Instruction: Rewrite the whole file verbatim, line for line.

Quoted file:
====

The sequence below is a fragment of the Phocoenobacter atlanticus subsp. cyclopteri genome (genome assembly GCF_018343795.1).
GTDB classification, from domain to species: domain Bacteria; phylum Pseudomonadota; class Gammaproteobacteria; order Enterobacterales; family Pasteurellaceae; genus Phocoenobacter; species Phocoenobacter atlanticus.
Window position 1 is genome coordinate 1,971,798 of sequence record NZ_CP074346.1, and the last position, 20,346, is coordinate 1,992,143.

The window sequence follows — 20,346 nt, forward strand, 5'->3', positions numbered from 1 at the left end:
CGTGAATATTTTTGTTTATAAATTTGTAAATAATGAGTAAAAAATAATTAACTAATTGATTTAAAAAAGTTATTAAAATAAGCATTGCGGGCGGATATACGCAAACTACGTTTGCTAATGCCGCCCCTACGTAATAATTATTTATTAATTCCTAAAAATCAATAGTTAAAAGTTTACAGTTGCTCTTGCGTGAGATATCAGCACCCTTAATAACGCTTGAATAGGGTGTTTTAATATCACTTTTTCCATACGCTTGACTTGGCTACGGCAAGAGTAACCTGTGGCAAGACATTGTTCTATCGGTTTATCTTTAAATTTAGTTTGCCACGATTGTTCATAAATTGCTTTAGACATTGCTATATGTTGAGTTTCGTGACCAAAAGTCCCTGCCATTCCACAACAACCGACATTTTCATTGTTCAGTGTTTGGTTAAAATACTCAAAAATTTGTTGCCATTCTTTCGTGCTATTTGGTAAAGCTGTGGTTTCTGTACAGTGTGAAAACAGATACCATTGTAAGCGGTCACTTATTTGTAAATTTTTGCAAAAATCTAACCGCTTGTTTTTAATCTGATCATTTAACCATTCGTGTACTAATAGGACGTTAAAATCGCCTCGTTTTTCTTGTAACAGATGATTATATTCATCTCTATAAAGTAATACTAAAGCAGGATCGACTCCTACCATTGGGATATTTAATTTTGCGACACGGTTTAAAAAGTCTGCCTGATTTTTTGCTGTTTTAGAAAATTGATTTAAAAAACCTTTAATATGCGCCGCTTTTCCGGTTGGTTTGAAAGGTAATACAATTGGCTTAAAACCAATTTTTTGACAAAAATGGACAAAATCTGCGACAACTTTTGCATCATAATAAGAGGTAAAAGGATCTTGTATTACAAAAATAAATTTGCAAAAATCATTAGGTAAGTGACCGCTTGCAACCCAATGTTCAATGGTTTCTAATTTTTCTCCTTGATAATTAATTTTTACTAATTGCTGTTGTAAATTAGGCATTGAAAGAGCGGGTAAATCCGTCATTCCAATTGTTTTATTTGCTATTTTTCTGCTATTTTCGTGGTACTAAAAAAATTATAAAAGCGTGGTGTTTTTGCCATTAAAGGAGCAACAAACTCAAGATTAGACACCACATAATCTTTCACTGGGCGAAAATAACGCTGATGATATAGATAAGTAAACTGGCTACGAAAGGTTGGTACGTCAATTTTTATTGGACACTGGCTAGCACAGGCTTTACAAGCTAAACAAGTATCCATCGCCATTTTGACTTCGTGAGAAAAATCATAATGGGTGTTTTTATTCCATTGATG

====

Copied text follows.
The sequence below is a fragment of the Phocoenobacter atlanticus subsp. cyclopteri genome (genome assembly GCF_018343795.1).
GTDB classification, from domain to species: domain Bacteria; phylum Pseudomonadota; class Gammaproteobacteria; order Enterobacterales; family Pasteurellaceae; genus Phocoenobacter; species Phocoenobacter atlanticus.
Window position 1 is genome coordinate 1,971,798 of sequence record NZ_CP074346.1, and the last position, 20,346, is coordinate 1,992,143.

The window sequence follows — 20,346 nt, forward strand, 5'->3', positions numbered from 1 at the left end:
CGTGAATATTTTTGTTTATAAATTTGTAAATAATGAGTAAAAAATAATTAACTAATTGATTTAAAAAAGTTATTAAAATAAGCATTGCGGGCGGATATACGCAAACTACGTTTGCTAATGCCGCCCCTACGTAATAATTATTTATTAATTCCTAAAAATCAATAGTTAAAAGTTTACAGTTGCTCTTGCGTGAGATATCAGCACCCTTAATAACGCTTGAATAGGGTGTTTTAATATCACTTTTTCCATACGCTTGACTTGGCTACGGCAAGAGTAACCTGTGGCAAGACATTGTTCTATCGGTTTATCTTTAAATTTAGTTTGCCACGATTGTTCATAAATTGCTTTAGACATTGCTATATGTTGAGTTTCGTGACCAAAAGTCCCTGCCATTCCACAACAACCGACATTTTCATTGTTCAGTGTTTGGTTAAAATACTCAAAAATTTGTTGCCATTCTTTCGTGCTATTTGGTAAAGCTGTGGTTTCTGTACAGTGTGAAAACAGATACCATTGTAAGCGGTCACTTATTTGTAAATTTTTGCAAAAATCTAACCGCTTGTTTTTAATCTGATCATTTAACCATTCGTGTACTAATAGGACGTTAAAATCGCCTCGTTTTTCTTGTAACAGATGATTATATTCATCTCTATAAAGTAATACTAAAGCAGGATCGACTCCTACCATTGGGATATTTAATTTTGCGACACGGTTTAAAAAGTCTGCCTGATTTTTTGCTGTTTTAGAAAATTGATTTAAAAAACCTTTAATATGCGCCGCTTTTCCGGTTGGTTTGAAAGGTAATACAATTGGCTTAAAACCAATTTTTTGACAAAAATGGACAAAATCTGCGACAACTTTTGCATCATAATAAGAGGTAAAAGGATCTTGTATTACAAAAATAAATTTGCAAAAATCATTAGGTAAGTGACCGCTTGCAACCCAATGTTCAATGGTTTCTAATTTTTCTCCTTGATAATTAATTTTTACTAATTGCTGTTGTAAATTAGGCATTGAAAGAGCGGGTAAATCCGTCATTCCAATTGTTTTATTTGCTATTTTTCTGCTATTTTCGTGGTACTAAAAAAATTATAAAAGCGTGGTGTTTTTGCCATTAAAGGAGCAACAAACTCAAGATTAGACACCACATAATCTTTCACTGGGCGAAAATAACGCTGATGATATAGATAAGTAAACTGGCTACGAAAGGTTGGTACGTCAATTTTTATTGGACACTGGCTAGCACAGGCTTTACAAGCTAAACAAGTATCCATCGCCATTTTGACTTCGTGAGAAAAATCATAATGGGTGTTTTTATTCCATTGATG